The serratus posterior superior also crosses over two muscles of the erector spinae group: the longissimus thoracis and iliocostalis thoracis. Some describe the serratus posterior superior and serratus posterior inferior acting as retinacular tissue directly super-ficial to the erector spinae; functionally this would help increase the force generated by the erector spinae.
Function: The serratus posterior superior raises the ribs to which it attaches, subsequently expanding the chest and aiding respiration. Other muscles that act synergistically with the serratus posterior superior include the scalenes, diaphragm, intercostals and levator costae muscles.
Using the principles and pure enjoyment of the stretching I experienced with Kit, here's where I went with this today rather than hang out in 'tolerance'. As a muscle group that work hardest to raise the ribs up and back for increased breathing capacity I started with taking the DEEPEST breath I could and hold the breath. Definitely feeling the ache up under the shoulders and neck. So simply clasping my hands behind me and reaching down with considerable effort towards the floor depressing the shoulders onto the ribs I feel an intensification of feeling -- yes definitely getting some feedback in this area.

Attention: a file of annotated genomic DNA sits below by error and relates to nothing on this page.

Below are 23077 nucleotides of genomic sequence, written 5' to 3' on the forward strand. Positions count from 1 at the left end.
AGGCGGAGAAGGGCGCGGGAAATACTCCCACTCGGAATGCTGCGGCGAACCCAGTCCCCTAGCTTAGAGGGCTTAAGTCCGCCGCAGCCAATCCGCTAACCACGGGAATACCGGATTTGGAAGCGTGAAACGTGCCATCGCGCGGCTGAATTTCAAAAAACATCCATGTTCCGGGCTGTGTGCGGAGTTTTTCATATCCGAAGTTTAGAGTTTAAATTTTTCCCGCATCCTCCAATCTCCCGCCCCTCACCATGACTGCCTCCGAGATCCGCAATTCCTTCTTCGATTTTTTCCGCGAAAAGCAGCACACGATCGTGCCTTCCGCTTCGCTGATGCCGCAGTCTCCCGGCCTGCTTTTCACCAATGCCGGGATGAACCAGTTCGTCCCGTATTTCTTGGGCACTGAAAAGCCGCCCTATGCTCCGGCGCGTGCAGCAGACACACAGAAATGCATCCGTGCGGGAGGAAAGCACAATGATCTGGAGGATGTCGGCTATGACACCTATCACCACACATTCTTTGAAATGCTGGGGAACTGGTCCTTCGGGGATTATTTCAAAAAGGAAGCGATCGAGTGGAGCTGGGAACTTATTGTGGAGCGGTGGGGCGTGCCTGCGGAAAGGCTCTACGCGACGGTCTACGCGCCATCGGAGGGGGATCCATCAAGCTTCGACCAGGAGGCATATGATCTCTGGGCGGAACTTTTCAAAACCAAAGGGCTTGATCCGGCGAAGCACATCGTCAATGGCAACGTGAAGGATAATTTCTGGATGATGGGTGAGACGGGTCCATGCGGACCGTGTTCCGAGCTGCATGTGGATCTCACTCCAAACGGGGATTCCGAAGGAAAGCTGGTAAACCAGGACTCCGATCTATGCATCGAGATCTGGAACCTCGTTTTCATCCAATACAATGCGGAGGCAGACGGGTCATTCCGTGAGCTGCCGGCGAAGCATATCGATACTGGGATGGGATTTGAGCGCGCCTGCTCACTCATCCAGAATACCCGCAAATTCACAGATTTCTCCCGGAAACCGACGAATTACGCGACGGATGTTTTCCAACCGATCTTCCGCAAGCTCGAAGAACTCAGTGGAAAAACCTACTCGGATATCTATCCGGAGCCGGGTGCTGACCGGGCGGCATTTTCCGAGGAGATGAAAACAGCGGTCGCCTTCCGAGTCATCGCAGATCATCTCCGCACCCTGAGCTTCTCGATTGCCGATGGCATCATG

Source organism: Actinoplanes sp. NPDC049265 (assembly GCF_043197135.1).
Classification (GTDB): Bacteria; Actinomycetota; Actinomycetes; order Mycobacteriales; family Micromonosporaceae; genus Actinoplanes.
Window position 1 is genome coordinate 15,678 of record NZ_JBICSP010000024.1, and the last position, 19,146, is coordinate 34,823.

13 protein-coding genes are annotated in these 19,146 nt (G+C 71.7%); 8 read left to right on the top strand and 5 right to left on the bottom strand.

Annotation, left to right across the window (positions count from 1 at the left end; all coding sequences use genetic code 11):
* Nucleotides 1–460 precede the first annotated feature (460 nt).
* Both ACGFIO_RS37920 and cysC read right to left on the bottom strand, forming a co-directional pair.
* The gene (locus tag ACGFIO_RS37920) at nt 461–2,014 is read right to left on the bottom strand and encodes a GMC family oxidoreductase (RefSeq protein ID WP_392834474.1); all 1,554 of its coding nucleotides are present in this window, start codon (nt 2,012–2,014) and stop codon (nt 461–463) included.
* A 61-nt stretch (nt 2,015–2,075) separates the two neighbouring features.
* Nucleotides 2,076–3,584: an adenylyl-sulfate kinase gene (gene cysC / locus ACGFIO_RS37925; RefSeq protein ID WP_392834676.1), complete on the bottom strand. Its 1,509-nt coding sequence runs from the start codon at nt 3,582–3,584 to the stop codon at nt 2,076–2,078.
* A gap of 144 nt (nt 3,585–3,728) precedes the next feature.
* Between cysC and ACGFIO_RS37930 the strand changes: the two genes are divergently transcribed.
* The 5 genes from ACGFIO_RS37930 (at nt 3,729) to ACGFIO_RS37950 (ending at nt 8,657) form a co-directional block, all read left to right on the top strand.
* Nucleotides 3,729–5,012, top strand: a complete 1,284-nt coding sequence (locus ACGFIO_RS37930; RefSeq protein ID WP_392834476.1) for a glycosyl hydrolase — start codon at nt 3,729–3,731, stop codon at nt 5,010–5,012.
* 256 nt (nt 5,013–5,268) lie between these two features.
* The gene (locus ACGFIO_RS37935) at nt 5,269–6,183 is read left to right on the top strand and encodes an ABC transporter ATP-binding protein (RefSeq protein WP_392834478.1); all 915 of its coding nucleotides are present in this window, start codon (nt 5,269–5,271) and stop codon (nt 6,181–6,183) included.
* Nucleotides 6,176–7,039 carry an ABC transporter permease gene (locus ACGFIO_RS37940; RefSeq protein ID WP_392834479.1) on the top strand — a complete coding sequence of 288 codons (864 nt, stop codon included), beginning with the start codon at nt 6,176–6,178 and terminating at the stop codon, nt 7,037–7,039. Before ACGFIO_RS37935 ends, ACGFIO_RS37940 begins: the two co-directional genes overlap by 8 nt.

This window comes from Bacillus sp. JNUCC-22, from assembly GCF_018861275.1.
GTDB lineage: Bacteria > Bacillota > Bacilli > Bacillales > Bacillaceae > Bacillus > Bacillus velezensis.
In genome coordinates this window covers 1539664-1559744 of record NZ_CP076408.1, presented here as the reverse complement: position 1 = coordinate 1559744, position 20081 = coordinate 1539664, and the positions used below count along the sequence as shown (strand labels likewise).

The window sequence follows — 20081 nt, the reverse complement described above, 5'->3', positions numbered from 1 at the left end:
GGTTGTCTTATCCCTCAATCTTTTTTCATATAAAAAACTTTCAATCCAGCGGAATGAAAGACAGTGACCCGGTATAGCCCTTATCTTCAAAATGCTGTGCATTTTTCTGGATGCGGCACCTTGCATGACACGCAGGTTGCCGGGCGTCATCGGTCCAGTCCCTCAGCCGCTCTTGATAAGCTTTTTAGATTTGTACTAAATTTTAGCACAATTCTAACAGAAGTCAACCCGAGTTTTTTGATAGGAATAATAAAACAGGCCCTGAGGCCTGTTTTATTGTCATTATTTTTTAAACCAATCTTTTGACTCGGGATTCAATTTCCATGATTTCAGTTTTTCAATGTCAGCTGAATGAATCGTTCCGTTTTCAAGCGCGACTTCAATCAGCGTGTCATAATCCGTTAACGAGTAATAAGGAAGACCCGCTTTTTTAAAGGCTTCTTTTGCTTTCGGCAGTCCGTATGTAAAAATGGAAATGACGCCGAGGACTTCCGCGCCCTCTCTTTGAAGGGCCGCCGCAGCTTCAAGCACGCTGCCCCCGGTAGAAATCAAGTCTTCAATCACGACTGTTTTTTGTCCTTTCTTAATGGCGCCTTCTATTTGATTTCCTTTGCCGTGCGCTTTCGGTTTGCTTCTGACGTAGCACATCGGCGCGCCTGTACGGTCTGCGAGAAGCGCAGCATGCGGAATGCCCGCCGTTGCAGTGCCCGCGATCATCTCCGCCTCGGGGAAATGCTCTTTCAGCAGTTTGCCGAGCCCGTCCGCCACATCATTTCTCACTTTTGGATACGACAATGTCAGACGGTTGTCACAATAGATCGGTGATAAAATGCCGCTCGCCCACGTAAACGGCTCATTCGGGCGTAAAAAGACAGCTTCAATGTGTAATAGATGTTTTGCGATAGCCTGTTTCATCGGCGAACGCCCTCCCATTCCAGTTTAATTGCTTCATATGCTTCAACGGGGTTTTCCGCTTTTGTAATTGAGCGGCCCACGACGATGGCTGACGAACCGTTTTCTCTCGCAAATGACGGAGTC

Then hopping into a chair and trying my best by grasping both sides of the chair, leaning out until I'm in a stretch then taking the deepest breath I can and leaning out even further, letting my head hang forward. This is starting to feel like a REAL stretch! See the image of me grabbing the underside of a chair on both sides and leaning the head out forward and to get the ligametum nuchae end of the SPS to take up. Getting traction! Fine tuning this by first wriggling a while in the lean playing with the tilt of the hip and the curve of the spine to dig out some underlayers. Then I added the tail tuck via the contraction of all the muscles of the pelvic floor with that extra maha bandha sensation to seal the deal pulling along the longitudinal spinal ligaments too. Very sore! Feels good.
Then extending my standing version clasping hands behind me and playing with the bandhas, relative position of shoulders etc. I'm building a much better map of the territory. In one case I'm drawing the shoulders down and forward against the movement of SPS up and back and added a deeper flexion of the ankles on the front to tension up the fascia from the heel up along the back that much more by standing on my anatomy books!
It's hard to convey in words how big a deal this is for me since I've been stuck here for so long. I feel better and interestingly I feel better about myself. I feel relief from the constant ache and shoulder/neck alignment seems 'better' and yes I feel sore however I was able to work tonight without feeling so bound up on a number of levels including moving forward past the place I was hurt before.
I welcome any feedback on this post. Here's a few images to picture it all. The 3D image is a screenshot from a very amazing free anatomical visualization tool at www.zygotebody.com. The spider looking 8 digit muscle on the upper ribs is SPS. The referral image showing yellow came from a website called pressurepointer.
Having fun with it. -Michael